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What Instigated The Bitcoin ATH in 2017? What’s the Difference Now?

Bitcoin had traditionally displayed a very volatile trading chart since it was created in 2009. The coin has witnessed lots of price action in its short existence period. Bitcoin’s first substantial price boom occurred in 2010 when the coin’s valuation increased from around $0.0008 to $0.08 in a single day. 

Since its creation in 2009, Bitcoin has witnessed significant price rallies and crashes, with the price surging by 150% in 2020 alone during the COVID 19 pandemic. But perhaps one of the most historical Bitcoin price rallies occurred in 2017, where Bitcoin’s market price rallied from under $1 000 in January to over $ 19 000 in December 2017 before correcting sharply. 

2020 has also been a good year for Bitcoin, with prices breaking its ATH price of $19 891 and shattering the 20K strong resistance level. But what led to the Bitcoin ATH in 2017, and how is it different now? Here’s an in-depth analysis. 

2017 Bitcoin Price Analysis 

The start of 2017 was a challenging year for Bitcoin, with the price trading between $930 and $978. The digital currency crossed the $1000 resistance level on New Year’s Day, raising investors’ hopes for a possible bull run. 

Harsh regulatory frameworks soon caused the prices to fall. China, through the People’s Bank of China, tightened the regulatory frameworks regarding the Bitcoin exchanges. Following the regulations, there was a substantial drop in trading volume. 

Three of the established Bitcoin exchanges, including Huobi, OKCoin, and BTCC, raised the trading fees and soon stopped Bitcoin withdrawals, and halted fiat trading following additional restrictions from Chinese regulators and directions by PBoC. 

The U.S. Securities and Exchange Commission (SEC) also failed to approve Bitcoin exchanges, contrary to most investors’ expectations. This caused a 30% drop in Bitcoin prices in a single day before recovering above $1 000 after the initial drop.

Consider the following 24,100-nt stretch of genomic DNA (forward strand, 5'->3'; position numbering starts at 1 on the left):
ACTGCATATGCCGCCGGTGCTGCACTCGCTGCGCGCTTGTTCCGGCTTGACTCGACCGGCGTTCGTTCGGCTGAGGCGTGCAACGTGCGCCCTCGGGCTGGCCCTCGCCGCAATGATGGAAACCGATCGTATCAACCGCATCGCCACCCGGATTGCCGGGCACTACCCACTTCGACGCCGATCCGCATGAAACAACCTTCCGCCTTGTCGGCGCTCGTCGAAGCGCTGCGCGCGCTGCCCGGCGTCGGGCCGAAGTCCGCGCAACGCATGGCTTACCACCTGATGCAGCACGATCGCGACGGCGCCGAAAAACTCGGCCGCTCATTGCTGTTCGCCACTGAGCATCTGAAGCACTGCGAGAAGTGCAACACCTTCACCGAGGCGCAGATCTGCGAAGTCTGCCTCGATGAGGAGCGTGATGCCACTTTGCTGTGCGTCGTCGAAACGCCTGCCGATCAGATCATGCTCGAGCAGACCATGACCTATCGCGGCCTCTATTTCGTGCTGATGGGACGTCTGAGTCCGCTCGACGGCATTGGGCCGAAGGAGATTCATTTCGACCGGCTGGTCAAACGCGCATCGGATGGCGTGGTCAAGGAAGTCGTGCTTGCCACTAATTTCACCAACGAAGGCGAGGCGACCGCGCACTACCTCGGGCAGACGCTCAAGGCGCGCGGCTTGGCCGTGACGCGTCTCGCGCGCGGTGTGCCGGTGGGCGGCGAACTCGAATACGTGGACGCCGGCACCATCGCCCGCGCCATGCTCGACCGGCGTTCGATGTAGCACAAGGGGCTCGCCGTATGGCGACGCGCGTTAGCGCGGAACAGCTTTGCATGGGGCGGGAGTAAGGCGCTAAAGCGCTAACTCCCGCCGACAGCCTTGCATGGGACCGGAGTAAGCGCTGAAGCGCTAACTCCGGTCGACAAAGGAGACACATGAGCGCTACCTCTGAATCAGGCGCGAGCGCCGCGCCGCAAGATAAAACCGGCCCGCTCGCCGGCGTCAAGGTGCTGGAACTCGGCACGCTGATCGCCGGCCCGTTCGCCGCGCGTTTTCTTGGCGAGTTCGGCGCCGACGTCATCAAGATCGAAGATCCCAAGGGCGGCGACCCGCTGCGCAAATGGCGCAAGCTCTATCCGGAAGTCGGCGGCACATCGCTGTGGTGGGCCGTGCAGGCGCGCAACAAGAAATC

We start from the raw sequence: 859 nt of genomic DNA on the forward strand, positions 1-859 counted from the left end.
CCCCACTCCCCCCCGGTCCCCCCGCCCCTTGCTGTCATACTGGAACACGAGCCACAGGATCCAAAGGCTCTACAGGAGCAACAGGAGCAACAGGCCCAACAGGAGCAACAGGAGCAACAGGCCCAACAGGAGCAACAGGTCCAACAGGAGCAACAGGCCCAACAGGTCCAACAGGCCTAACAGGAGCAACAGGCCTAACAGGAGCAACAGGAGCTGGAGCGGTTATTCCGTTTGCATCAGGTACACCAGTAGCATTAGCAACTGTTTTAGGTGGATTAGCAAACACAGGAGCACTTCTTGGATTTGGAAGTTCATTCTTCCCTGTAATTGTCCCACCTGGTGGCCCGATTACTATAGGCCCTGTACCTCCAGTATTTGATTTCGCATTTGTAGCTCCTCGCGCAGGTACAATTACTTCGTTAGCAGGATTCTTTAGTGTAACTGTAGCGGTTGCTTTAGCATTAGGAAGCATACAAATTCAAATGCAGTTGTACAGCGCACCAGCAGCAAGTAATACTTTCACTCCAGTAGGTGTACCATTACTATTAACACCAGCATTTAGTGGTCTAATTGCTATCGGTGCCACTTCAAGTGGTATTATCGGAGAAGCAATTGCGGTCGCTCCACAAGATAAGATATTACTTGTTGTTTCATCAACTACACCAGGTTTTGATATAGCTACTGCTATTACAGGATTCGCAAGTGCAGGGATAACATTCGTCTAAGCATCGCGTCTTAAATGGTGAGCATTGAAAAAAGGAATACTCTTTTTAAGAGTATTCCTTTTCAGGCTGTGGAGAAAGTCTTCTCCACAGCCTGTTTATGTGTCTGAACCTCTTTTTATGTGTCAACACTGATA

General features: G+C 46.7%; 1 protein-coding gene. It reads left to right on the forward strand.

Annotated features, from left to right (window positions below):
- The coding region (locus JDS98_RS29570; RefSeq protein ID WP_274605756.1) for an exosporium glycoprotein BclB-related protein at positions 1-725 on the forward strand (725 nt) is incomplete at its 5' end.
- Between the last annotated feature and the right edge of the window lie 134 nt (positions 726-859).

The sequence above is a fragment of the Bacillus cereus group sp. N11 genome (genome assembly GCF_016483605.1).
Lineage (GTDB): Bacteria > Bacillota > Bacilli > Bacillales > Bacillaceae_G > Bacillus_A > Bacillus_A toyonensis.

In the summer of 2017, Bitcoin experienced substantial bulls with the prices breaking past crucial support levels. For instance, on May 1, Bitcoin broke past the $1 400 level, recording the highest price in its history at that time.  

By the end of May, Bitcoin had rallied past $2 000 for the first time in history and rallied towards $3 000 in a matter of weeks. Despite the significant bulls, the prices were never stable and were quite volatile, losing up to $300 in an hour. 

As of September, Bitcoin’s price had exceeded $5 000 in history, only to lose a couple of dollars in the days to come. The weeks following the $5 000 price level saw Bitcoin experience a reversal rally falling below $3 000 on September 15. 

By mid-October, Bitcoin’s prices had rallied again, this time past $5 000. Despite harsh regulatory policies and the closing of three major Bitcoin exchanges, the coin was on a bullish trend, which set it for a major price rise in November and December. In December 2017, Bitcoin continued its upward trajectory climaxing with an all-time price of $19 783.21 on Dec.

The price was about to break the $20 000 level but was met with a sharp correction that witnessed the prices drop by 30%, with prices plummeting below $11 000. This was one of the most significant corrections in Bitcoin’s history. In the coming days, Bitcoin would recover to $16 000 before dropping again to under $13 000 on December 28 

What Led to Bitcoin’s Substantial Price Raise?  

While the cause of Bitcoin’s enormous price rally in 2017 is not clear, the most probable cause, according to research, was market manipulation by a Bitcoin “whale.” According to research by John Griffin-a University of Texas professor, and Amin Shams-an, an instructor at Ohio State University, Bitcoin’s enormous price rally in 2017 could be due to crypto whales using Tether to bolster the price of Bitcoin following bearish markets.